Wolff explains reverse grid opposition

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Wolff explains reverse grid opposition

Formula 1

Wolff explains reverse grid opposition

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Toto Wolff has reiterated the opposition Mercedes has to the idea of reverse grid qualifying races in Formula 1, explaining why his team blocked the proposal.

F1 is keen to experiment with the race weekend format to provide more racing entertainment for fans, and tabled the idea of replacing qualifying with a sprint race where drivers start in reverse championship order. The results of that race would then form the grid for the main grand prix when points would be handed out, but Wolff says Mercedes is firmly opposed to the idea.

“First of all, there seems to be a common pattern in Formula 1, digging out old ideas that have been analyzed thoroughly and rejected and then somebody thinks it’s great and it’s back on the agenda,” Wolff said.

“You need to look at the reasons why we were against it and there are three fundamental reasons: I believe Formula 1 is a meritocracy — the best man in the best machine wins; we don’t need a gimmick to turn the field around and create more exciting racing.

“Number two, I know from touring car racing that strategies become a very useful tool when one race result is basically making up the grid for the next one. Just imagine one of the drivers not running well on the Sunday race of the first Spielberg weekend, you decide to DNF the car and that becomes the car that starts on pole for the qualifying race on the second weekend. And if that car starts on pole for the qualifying race, among midfielders, then he’ll certainly be on pole for Sunday and win the race.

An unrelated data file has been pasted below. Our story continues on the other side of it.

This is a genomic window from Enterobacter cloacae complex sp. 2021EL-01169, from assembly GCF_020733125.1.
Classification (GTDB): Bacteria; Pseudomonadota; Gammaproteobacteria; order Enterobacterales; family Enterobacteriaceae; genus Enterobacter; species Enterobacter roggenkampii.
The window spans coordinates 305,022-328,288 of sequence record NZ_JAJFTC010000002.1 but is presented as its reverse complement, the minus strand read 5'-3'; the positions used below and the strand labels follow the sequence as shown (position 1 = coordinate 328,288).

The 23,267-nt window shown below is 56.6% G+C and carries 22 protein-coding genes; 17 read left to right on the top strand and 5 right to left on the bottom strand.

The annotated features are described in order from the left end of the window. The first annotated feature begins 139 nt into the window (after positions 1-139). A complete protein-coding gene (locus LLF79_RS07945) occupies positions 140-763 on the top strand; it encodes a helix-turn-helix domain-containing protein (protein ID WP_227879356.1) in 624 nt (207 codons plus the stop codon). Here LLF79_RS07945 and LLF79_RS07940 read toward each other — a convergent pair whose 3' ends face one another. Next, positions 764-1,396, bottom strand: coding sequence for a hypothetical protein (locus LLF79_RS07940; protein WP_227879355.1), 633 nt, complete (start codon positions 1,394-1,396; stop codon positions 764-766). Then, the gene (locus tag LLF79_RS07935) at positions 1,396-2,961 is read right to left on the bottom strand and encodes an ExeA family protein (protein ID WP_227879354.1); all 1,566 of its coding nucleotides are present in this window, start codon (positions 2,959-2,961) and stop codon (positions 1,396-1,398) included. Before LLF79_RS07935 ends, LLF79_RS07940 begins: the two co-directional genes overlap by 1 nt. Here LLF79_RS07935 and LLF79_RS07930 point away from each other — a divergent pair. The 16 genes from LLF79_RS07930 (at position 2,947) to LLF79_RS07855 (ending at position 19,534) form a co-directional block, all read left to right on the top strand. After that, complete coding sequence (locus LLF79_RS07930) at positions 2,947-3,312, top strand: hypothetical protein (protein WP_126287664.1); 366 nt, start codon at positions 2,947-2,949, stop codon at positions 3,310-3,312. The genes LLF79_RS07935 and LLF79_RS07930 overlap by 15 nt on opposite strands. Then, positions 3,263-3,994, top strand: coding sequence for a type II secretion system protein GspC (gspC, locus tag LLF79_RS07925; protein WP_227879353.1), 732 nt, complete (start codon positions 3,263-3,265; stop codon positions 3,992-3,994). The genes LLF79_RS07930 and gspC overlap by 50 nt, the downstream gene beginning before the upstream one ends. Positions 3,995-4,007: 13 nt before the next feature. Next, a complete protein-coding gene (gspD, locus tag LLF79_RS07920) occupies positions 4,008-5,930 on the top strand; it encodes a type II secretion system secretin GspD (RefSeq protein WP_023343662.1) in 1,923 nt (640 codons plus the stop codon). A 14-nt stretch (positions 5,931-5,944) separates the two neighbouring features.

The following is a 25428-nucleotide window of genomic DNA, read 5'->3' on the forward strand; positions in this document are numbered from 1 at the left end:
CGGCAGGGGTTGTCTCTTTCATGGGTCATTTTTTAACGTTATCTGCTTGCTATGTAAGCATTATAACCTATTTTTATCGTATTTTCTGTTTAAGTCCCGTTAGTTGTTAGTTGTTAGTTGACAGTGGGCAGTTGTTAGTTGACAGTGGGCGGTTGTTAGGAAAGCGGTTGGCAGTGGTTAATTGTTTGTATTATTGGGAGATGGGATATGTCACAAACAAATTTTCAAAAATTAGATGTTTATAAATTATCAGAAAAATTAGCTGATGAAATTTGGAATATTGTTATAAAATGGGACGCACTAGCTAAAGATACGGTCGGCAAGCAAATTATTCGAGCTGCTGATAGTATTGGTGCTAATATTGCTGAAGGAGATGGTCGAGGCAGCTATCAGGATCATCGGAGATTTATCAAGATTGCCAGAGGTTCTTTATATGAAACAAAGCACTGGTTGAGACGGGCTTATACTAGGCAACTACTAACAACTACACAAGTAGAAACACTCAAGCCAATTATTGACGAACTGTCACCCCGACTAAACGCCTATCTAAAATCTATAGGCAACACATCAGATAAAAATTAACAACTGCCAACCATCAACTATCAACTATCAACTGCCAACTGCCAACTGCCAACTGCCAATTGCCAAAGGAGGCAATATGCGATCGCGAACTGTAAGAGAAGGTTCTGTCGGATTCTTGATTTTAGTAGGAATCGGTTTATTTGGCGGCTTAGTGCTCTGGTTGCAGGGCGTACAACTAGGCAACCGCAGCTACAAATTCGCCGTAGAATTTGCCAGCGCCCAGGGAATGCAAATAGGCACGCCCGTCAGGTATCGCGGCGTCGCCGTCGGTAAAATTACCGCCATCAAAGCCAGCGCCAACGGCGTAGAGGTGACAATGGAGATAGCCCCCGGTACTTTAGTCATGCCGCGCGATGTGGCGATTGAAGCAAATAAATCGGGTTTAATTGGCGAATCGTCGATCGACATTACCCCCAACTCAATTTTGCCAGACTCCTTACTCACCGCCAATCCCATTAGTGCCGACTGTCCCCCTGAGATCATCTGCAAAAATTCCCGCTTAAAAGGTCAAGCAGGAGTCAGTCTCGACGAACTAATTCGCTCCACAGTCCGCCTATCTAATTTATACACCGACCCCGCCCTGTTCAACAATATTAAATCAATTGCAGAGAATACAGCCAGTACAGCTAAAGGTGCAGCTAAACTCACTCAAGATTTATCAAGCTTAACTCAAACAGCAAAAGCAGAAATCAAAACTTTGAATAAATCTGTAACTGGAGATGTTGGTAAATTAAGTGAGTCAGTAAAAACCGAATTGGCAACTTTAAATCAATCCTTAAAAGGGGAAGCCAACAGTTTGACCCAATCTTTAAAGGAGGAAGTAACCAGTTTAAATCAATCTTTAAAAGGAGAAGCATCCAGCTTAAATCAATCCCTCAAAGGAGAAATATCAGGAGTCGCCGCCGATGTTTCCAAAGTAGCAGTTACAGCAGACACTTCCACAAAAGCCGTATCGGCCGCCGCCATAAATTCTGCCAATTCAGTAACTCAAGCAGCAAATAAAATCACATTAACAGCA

“There will be cars in the middle that will defend and block as much as they can and, therefore, for the cars coming from behind, there will be more risk for a DNF and that could influence the championship. And then, from a pure performance standpoint, whoever has the faster car, not necessarily us, will be penalized towards the second- and third-quickest teams, because they will simply start in front. And, as we know, the margins are not very large, so, therefore, it’s a bit of an opportunistic move to give some teams an advantage.

“So, yes, it was us; we said this is not the time to experiment with things that, interestingly, didn’t even have the support of the Formula 1 fans’ community, because in a survey only 15 percent expressed an interest in reverse grids.”

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